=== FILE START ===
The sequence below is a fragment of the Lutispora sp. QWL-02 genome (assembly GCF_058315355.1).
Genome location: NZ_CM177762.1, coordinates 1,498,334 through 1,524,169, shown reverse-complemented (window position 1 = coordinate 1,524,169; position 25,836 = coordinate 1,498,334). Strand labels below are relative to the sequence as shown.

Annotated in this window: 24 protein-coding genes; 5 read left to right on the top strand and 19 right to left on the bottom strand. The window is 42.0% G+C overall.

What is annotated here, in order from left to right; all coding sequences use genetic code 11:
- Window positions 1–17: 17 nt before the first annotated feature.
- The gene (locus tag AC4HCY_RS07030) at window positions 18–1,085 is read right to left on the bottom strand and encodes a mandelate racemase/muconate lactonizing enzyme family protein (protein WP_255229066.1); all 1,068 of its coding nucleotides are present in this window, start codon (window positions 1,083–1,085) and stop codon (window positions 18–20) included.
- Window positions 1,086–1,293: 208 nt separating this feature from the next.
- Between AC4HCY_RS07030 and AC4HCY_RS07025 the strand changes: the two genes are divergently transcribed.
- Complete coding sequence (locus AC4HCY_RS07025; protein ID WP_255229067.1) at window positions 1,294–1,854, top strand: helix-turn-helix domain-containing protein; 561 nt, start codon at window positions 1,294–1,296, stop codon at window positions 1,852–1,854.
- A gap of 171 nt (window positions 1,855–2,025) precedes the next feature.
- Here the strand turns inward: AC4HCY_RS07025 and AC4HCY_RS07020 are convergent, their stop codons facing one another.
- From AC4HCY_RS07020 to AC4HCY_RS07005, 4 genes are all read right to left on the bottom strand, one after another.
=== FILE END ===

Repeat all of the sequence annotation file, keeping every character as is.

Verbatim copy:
The sequence below is a fragment of the Lutispora sp. QWL-02 genome (assembly GCF_058315355.1).
Genome location: NZ_CM177762.1, coordinates 1,498,334 through 1,524,169, shown reverse-complemented (window position 1 = coordinate 1,524,169; position 25,836 = coordinate 1,498,334). Strand labels below are relative to the sequence as shown.

Annotated in this window: 24 protein-coding genes; 5 read left to right on the top strand and 19 right to left on the bottom strand. The window is 42.0% G+C overall.

What is annotated here, in order from left to right; all coding sequences use genetic code 11:
- Window positions 1–17: 17 nt before the first annotated feature.
- The gene (locus tag AC4HCY_RS07030) at window positions 18–1,085 is read right to left on the bottom strand and encodes a mandelate racemase/muconate lactonizing enzyme family protein (protein WP_255229066.1); all 1,068 of its coding nucleotides are present in this window, start codon (window positions 1,083–1,085) and stop codon (window positions 18–20) included.
- Window positions 1,086–1,293: 208 nt separating this feature from the next.
- Between AC4HCY_RS07030 and AC4HCY_RS07025 the strand changes: the two genes are divergently transcribed.
- Complete coding sequence (locus AC4HCY_RS07025; protein ID WP_255229067.1) at window positions 1,294–1,854, top strand: helix-turn-helix domain-containing protein; 561 nt, start codon at window positions 1,294–1,296, stop codon at window positions 1,852–1,854.
- A gap of 171 nt (window positions 1,855–2,025) precedes the next feature.
- Here the strand turns inward: AC4HCY_RS07025 and AC4HCY_RS07020 are convergent, their stop codons facing one another.
- From AC4HCY_RS07020 to AC4HCY_RS07005, 4 genes are all read right to left on the bottom strand, one after another.